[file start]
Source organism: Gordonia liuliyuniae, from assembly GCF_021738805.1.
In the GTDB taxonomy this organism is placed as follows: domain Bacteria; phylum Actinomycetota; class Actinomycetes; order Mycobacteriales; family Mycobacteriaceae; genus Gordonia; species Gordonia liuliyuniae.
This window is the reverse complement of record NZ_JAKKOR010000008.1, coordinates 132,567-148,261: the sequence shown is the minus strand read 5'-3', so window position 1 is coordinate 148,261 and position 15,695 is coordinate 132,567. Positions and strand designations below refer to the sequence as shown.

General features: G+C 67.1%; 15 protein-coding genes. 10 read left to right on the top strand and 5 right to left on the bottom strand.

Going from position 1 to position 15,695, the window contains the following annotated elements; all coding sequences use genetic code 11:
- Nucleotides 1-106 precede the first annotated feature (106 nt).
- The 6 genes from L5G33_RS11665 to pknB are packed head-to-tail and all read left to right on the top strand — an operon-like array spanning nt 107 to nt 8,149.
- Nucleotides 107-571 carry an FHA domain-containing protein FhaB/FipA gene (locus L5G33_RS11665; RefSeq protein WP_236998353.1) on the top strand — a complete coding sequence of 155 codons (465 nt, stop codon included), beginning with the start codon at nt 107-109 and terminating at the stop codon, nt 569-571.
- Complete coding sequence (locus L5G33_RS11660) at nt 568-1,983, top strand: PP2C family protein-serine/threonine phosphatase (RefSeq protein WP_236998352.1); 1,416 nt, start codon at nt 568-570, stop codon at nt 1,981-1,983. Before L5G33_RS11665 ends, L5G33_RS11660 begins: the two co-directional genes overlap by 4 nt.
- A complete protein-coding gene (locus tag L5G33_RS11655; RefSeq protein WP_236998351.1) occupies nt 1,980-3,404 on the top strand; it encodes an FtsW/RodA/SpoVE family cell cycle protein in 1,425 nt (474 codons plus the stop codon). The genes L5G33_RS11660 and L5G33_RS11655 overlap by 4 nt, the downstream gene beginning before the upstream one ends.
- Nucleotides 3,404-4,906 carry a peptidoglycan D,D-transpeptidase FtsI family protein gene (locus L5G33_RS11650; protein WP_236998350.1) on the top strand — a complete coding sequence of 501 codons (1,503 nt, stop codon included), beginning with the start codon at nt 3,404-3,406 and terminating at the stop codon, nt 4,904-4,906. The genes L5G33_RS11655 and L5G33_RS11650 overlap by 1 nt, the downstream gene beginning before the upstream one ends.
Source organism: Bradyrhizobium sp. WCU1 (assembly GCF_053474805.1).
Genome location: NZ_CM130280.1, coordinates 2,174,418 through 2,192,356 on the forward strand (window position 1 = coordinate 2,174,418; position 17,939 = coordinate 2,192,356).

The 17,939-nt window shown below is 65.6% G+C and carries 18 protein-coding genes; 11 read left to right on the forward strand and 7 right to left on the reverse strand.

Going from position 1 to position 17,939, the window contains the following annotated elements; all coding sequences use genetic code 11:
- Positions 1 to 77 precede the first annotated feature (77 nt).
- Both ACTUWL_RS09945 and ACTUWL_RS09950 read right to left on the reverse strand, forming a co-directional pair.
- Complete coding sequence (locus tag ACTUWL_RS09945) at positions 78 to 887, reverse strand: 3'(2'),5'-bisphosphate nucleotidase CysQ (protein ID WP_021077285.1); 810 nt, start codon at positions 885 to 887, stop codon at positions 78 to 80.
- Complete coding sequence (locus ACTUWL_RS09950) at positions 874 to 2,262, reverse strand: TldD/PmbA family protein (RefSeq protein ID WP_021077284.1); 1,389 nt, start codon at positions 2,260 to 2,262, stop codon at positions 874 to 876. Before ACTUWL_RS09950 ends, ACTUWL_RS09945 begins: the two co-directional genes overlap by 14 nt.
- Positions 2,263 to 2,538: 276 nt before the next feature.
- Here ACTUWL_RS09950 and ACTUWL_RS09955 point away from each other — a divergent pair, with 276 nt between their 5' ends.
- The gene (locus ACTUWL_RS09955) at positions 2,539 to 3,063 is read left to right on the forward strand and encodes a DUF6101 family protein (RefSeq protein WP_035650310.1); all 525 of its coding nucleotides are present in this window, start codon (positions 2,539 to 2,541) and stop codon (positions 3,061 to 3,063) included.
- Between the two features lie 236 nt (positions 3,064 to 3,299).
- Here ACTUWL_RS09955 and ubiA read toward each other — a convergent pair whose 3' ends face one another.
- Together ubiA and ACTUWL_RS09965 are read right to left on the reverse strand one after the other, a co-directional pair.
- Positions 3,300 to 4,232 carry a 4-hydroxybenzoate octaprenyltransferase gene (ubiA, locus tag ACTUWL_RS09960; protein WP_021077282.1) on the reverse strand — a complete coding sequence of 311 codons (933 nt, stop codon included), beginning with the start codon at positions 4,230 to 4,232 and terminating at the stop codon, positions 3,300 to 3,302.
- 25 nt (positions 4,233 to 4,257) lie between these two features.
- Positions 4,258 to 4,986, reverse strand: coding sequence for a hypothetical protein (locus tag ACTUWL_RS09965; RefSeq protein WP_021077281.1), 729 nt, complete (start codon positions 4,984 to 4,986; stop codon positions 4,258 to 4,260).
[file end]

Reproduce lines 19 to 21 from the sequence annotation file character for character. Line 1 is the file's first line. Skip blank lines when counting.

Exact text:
- Complete coding sequence (locus ACTUWL_RS09950) at positions 874 to 2,262, reverse strand: TldD/PmbA family protein (RefSeq protein ID WP_021077284.1); 1,389 nt, start codon at positions 2,260 to 2,262, stop codon at positions 874 to 876. Before ACTUWL_RS09950 ends, ACTUWL_RS09945 begins: the two co-directional genes overlap by 14 nt.
- Positions 2,263 to 2,538: 276 nt before the next feature.
- Here ACTUWL_RS09950 and ACTUWL_RS09955 point away from each other — a divergent pair, with 276 nt between their 5' ends.